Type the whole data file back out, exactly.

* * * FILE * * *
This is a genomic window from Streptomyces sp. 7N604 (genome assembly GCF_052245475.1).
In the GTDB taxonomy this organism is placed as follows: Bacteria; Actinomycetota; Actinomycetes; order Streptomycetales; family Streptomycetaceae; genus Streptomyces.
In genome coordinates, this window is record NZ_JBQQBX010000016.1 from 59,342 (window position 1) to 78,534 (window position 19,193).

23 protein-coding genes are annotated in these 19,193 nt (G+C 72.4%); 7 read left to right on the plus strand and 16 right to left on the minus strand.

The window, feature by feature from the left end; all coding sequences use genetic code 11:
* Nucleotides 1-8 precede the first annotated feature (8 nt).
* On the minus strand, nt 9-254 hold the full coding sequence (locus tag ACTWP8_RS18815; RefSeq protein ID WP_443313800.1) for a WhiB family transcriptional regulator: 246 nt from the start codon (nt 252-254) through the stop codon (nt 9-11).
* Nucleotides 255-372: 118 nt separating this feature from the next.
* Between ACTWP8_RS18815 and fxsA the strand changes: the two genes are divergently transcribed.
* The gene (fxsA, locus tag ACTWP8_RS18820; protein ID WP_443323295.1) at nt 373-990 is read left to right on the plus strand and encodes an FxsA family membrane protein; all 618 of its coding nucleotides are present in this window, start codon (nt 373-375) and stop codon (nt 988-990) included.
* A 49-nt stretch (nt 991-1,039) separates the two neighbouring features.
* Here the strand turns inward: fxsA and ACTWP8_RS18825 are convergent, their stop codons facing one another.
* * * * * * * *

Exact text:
This is a genomic window from Streptomyces sp. 7N604 (genome assembly GCF_052245475.1).
In the GTDB taxonomy this organism is placed as follows: Bacteria; Actinomycetota; Actinomycetes; order Streptomycetales; family Streptomycetaceae; genus Streptomyces.
In genome coordinates, this window is record NZ_JBQQBX010000016.1 from 59,342 (window position 1) to 78,534 (window position 19,193).

23 protein-coding genes are annotated in these 19,193 nt (G+C 72.4%); 7 read left to right on the plus strand and 16 right to left on the minus strand.

The window, feature by feature from the left end; all coding sequences use genetic code 11:
* Nucleotides 1-8 precede the first annotated feature (8 nt).
* On the minus strand, nt 9-254 hold the full coding sequence (locus tag ACTWP8_RS18815; RefSeq protein ID WP_443313800.1) for a WhiB family transcriptional regulator: 246 nt from the start codon (nt 252-254) through the stop codon (nt 9-11).
* Nucleotides 255-372: 118 nt separating this feature from the next.
* Between ACTWP8_RS18815 and fxsA the strand changes: the two genes are divergently transcribed.
* The gene (fxsA, locus tag ACTWP8_RS18820; protein ID WP_443323295.1) at nt 373-990 is read left to right on the plus strand and encodes an FxsA family membrane protein; all 618 of its coding nucleotides are present in this window, start codon (nt 373-375) and stop codon (nt 988-990) included.
* A 49-nt stretch (nt 991-1,039) separates the two neighbouring features.
* Here the strand turns inward: fxsA and ACTWP8_RS18825 are convergent, their stop codons facing one another.